Call it "X Date", call it "D(elinquent/efault)-Day", call it what you will: it is simply the day past which the US government will no longer be able to rely on "extraordinary measures" to delay the day of reckoning, and will be unable to pay all its bills without recourse to additional debt. It is not the day when the US defaults, at least not defaults on its debt. It will begin "defaulting" on various financial obligations, such as not paying due bills on time and in full, but since this is something Europe's periphery has been doing for years, it is hardly catastrophic.
As a reminder, the technical definition of default is being unable to pay the interest or maturity on one's debt - for the US this is not an issue (at least not for the near term), as the revenues brought in by taxes more than cover cash interest requirements. It is, however, the day past which the US government will slowly but surely have to begin shutting down non-vital services and cut spending for non-core services, as it is forced to begin prioritizing who gets what from the remaining money. In short: it the day when America has no choice but to live within its means (no wonder the crank spending to infinity "Magic Money Tree" brigade - the same that has no idea that IRR on government "investments" is always below zero, is screaming bloody murder).
And while we have done the full analysis some 18 months ago when the US found itself in the exact same place, it is time for a refresh of precisely what the next steps are if, some time after the second half of February, there is still no debt ceiling resolution, and the "catastrophic outcome" (in the words of Tim Geithner) becomes reality.
First, as everyone knows, the US hit its debt ceiling on December 31, and has since been utilizing some $200 billion in Extraordinary Measure to stave off X Date. The exact same thing happened on May 15, 2011, when for three and a half months, until August 2, the government used the same delay tactic. Alas, this time around there is only 1 - 1.5 months in "extraordinary" dry powder time, because, as the Bipartisan Policy Center politely puts it, "February is a “bad” month for the federal government’s finances" and "Fewer measures available" (one does wonder just what month is "good" for federal finances when the US government is burning over $1 trillion a year but that's a different story).
The $200 billion in "Extraordinary Measures" are summarized as follows:
In other words, the government will basically defund yet more retirees in exchange for another IOU. And how long will this strategy go for? Not too long. As the chart below shows, the drama will end some time between February 15 and March 1, depending on inflows, and the calendarization of expenditures:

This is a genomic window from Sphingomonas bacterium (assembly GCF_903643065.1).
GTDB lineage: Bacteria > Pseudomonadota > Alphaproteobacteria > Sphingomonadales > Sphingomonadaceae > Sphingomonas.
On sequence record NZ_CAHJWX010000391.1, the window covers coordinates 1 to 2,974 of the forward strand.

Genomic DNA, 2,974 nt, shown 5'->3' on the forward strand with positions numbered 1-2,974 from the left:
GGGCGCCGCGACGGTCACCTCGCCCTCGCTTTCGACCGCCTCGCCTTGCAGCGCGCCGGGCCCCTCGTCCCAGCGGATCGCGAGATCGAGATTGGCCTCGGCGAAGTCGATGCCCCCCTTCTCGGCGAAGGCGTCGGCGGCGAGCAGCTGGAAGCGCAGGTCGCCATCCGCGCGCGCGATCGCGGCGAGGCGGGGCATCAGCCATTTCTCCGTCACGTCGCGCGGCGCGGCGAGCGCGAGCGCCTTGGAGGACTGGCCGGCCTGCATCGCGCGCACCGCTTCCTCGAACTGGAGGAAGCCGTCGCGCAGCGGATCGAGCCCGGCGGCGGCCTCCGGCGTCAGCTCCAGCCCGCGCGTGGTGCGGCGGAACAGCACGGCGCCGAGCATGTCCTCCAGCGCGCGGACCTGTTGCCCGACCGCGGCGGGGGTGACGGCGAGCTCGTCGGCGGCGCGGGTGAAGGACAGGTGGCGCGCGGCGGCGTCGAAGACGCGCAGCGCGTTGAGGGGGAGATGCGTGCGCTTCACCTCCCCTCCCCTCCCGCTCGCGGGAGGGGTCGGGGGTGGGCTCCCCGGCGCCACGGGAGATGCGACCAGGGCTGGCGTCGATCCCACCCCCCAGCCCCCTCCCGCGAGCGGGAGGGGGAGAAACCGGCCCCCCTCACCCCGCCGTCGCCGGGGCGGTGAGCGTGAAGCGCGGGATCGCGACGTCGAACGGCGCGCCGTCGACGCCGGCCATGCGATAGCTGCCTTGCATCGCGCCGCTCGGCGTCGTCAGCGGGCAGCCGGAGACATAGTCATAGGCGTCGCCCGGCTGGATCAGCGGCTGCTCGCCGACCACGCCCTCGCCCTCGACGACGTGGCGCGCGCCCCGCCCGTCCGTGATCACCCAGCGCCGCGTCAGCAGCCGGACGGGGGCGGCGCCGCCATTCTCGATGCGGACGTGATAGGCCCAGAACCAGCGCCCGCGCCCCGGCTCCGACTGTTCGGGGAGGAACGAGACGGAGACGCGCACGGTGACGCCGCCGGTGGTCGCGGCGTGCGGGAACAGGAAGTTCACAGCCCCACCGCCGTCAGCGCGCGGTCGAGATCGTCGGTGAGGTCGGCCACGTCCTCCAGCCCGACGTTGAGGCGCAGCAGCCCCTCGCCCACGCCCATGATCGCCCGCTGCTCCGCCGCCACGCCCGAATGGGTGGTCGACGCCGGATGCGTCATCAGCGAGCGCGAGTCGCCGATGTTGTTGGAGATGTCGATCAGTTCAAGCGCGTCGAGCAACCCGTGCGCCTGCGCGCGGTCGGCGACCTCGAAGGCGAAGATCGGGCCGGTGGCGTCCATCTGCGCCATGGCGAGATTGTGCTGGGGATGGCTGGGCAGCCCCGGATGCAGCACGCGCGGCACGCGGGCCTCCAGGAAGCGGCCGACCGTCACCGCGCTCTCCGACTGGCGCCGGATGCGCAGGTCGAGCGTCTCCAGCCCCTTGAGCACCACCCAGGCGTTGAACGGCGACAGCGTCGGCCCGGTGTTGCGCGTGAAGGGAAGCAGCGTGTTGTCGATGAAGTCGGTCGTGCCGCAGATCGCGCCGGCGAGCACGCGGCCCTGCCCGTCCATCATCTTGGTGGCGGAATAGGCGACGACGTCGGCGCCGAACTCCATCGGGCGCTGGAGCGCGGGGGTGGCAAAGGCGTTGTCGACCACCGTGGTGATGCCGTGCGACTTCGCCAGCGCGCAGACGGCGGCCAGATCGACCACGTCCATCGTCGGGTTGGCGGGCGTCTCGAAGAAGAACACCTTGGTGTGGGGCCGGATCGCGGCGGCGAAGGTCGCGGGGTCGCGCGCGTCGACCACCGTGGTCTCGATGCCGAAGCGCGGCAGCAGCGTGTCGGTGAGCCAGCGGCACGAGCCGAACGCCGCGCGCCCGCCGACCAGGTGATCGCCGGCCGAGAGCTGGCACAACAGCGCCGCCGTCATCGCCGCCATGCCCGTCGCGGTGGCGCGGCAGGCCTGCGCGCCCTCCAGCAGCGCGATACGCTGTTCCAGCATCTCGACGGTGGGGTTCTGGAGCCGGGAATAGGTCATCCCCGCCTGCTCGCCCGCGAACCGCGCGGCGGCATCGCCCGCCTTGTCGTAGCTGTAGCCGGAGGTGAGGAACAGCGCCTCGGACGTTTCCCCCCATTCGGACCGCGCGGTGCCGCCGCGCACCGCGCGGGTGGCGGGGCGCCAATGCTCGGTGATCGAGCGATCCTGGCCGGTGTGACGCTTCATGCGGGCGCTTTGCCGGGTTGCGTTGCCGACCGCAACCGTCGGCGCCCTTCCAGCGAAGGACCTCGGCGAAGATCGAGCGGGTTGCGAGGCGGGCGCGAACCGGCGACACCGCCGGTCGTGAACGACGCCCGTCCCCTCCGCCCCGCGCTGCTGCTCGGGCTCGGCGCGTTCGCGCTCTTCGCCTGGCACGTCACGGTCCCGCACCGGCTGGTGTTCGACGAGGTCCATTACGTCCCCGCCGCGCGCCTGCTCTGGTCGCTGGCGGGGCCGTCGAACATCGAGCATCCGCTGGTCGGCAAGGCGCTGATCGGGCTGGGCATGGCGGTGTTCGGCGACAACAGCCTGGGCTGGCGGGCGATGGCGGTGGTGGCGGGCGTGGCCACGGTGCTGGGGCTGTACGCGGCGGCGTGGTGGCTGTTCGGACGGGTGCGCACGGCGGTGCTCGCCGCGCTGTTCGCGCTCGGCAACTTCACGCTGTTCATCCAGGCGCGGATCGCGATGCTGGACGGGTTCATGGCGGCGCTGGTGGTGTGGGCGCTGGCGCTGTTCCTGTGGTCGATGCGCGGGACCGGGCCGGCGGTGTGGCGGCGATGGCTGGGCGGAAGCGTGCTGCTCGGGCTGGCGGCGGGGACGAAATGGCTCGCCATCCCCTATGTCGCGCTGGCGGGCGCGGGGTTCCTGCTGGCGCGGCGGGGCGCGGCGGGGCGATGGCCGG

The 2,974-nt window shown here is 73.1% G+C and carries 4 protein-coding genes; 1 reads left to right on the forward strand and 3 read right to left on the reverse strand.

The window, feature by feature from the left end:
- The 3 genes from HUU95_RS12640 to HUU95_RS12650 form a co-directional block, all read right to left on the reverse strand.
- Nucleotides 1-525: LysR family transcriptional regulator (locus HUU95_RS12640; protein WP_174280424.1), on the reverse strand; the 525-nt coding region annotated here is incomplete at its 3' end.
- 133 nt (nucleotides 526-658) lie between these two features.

Once the $201 billion, consisting primarily of plundering the government retirement G-fund, runs out, the Treasury has two options:
- Remaining cash on hand (including any leftover funds from the emergency $201 b)
- Daily cash inflows (federal revenues received each day)
Since there will be virtually no cash on hand, absent some much more drastic measures, such as selling the Treasury's gold, Jack Lew will have to make do with spending what he makes: i.e., tax revenues.
And here comes the rub, because should we get to T+1, we will be in history territory, as "There is no precedent; all other debt limit impasses have been resolved without reaching the X Date. Treasury has never failed during a debt limit impasse to meet a payment obligation." No precedent? Kinda like the Fed injecting $3 trillion into the stock market...
None other than the Chairsatan has chimed in: "[Going past the X Date] would no doubt have a very adverse effect very quickly on the recovery. I'm quite certain of that.”
So what will happen, assuming the world does not end? Simple: prioritization. To wit:
If we reach the X Date, Treasury might either prioritize payments or make full days’ worth of payments once they receive sufficient revenues to cover all of a day’s obligations.
- Interest on the federal debt would likely be prioritized in either scenario.
Scenario # 1: Pay some bills, but not others
- Treasury might attempt to prioritize some types of payments over others. Prioritized payments would be made on time, others would not.
- Uncertain legality (no precedent)
- Unclear if it is feasible, given the design of Treasury’s computer systems
Scenario # 2: Make all of each day’s payments together once enough cash is available